New Database Threats Require New Innovations in Security
By Naresh Persaud on Oct 06, 2013
If you attended Open World this year, you learned about the advances in Database 12c. As we collect more data and store our data in remote locations and the cloud, 12c restores control with advances to secure your data at the source. At the Chief Security Officer Summit at Leaders Circle, Vipin Samar discussed the changes in the security landscape that are forcing companies to re-examine how data is secured. The recent APT1 report by Mandiant highlights exactly how pervasive the threats are across every industry.
While the report covers the exploits of a specific government, the techniques being used are similar across the board. A recent report by the Ponemon Insitute noted that 43% of the most serious attacks are SQL injection attacks. The statistic implies that organizations are not as prepared to secure databases and that our most valuable data actually resides in our databases.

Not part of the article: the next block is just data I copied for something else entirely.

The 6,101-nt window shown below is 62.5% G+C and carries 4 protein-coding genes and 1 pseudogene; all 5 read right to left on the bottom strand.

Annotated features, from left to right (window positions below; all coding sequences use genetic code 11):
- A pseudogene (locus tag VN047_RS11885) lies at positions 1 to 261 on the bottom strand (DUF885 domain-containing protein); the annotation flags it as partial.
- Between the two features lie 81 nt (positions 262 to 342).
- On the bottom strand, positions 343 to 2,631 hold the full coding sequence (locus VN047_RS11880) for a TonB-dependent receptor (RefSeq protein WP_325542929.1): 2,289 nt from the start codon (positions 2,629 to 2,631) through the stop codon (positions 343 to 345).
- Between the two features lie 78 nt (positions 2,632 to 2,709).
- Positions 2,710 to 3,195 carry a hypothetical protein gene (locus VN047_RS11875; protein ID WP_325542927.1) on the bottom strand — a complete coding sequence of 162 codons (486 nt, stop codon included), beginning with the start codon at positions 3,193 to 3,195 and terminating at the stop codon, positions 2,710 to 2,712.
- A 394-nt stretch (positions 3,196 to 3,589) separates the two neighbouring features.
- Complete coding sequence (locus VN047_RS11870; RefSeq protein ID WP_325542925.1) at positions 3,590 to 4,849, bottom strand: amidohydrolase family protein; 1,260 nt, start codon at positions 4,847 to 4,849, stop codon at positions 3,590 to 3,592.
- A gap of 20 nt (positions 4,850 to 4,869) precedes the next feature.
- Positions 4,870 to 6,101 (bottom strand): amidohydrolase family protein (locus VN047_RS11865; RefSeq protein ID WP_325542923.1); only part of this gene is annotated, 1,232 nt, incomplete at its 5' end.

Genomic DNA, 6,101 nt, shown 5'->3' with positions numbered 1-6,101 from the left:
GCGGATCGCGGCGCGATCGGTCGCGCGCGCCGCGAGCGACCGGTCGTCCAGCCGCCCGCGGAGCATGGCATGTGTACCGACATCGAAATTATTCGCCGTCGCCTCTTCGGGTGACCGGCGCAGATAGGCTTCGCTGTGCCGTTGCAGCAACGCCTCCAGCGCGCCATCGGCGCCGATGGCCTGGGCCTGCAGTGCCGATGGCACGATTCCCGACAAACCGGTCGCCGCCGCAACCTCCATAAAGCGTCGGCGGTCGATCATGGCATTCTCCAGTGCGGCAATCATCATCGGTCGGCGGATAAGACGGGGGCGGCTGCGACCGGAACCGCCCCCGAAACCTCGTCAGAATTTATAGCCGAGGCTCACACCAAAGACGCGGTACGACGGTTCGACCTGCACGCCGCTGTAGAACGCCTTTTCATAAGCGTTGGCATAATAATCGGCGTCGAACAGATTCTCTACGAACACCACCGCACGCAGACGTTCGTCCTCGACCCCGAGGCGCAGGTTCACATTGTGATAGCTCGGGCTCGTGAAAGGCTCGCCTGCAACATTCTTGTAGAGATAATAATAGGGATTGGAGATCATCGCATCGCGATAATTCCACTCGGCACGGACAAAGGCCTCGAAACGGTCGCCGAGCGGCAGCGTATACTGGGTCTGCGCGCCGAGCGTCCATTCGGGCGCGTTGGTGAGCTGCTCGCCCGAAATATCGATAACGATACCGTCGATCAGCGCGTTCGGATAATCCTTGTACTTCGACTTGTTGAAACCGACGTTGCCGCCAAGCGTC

It seems almost every report on the state of IT security mentions database security. As an example, the PWC Global State of Information Security report provides a survey by region of database encryption. In North America alone, 53% of companies don't encrypt databases. Despite the threats, organizations are not fully responding.
The slides below provide a perspective on how a comprehensive approach to database security can set the foundation for preventing some of the most advanced threats. With Database Security 12c, there are several advances that organizations will want to focus on:
- Database Redaction - learn more here.
- Privilege Analysis - learn more here.
- Audit Vault Firewall - learn more here.
- More about security in 12c here.